What was the Boeing-made plane doing in space for the two years it spent circling Earth? On that point, the Air Force is characteristically elusive, describing the X-37B’s activities as “on-orbit experiments” in a news release.
“The X-37B continues to demonstrate the importance of a reusable spaceplane,” Air Force Secretary Barbara Barrett said. “Each successive mission advances our nation’s space capabilities.”
According to the Air Force, the unmanned spaceplane is unique because it allows scientists to test experimental technologies in space for long periods of time.
One of those technologies confirmed to be on board the X-37B is the Advanced Structurally Embedded Thermal Spreader, or ASETS-11, created by the Air Force Research Laboratory to “test experimental electronics and oscillating heat pipes in the long duration space environment,” the service said in 2017.
“This program continues to push the envelope as the world’s only reusable space vehicle. With a successful landing today, the X-37B completed its longest flight to date and successfully completed all mission objectives,” said Randy Walden, head of the Air Force Rapid Capabilities Office. “This mission successfully hosted Air Force Research Laboratory experiments, among others, as well as providing a ride for small satellites.”
X-37B Orbital Test Vehicle Mission 5 ended at 3:51 a.m. after the spaceplane landed on the runway of Kennedy’s shuttle landing facility on Sunday. That mission began Sept. 7, 2017, when the X-37B took off from Cape Canaveral Air Force Station, Florida, on board a SpaceX Falcon 9 rocket — marking the first launch of the X-37B by Elon Musk’s space company.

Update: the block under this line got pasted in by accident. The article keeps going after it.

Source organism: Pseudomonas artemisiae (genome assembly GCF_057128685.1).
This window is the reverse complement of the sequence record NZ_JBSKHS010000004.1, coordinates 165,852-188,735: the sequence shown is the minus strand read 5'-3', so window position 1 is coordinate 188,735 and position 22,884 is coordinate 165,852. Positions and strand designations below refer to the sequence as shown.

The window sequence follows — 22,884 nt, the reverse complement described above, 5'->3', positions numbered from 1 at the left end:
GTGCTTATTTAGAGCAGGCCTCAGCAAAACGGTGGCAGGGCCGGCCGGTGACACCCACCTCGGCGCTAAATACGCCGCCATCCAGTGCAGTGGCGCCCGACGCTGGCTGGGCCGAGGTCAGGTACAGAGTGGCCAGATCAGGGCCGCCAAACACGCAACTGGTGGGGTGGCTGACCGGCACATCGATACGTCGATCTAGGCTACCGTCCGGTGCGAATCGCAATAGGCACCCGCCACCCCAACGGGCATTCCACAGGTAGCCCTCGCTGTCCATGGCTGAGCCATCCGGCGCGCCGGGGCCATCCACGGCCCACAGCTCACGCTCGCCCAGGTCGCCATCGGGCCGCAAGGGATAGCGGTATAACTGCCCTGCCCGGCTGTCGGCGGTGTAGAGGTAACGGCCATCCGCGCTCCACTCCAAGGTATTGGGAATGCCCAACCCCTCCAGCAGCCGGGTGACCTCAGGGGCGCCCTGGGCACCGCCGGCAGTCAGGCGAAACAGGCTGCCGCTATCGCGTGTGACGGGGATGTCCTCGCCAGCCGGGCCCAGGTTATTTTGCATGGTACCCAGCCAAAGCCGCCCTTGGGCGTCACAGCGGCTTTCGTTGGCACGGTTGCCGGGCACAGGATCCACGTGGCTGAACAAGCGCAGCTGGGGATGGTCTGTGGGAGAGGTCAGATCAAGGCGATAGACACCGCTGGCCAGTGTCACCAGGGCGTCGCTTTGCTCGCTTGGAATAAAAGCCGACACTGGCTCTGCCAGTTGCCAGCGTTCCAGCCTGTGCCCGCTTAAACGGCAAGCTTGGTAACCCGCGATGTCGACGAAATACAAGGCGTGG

So far, the X-37B has spent 2,865 days on orbit cumulatively over its five missions, with four of those missions extending past the 270-day on-orbit duration requirement to which the plane was designed.
The Air Force plans to launch a sixth mission in 2020 out of Cape Canaveral.
The service has two X-37Bs, which Walden characterized as “workhorses” during a Oct. 24 event, according to Breaking Defense. When asked whether the Air Force should buy additional spacecraft or execute a follow-on order, Walden was noncommittal.
“The data is still out,” he said, adding that the two existing X-37Bs are “doing quite well.”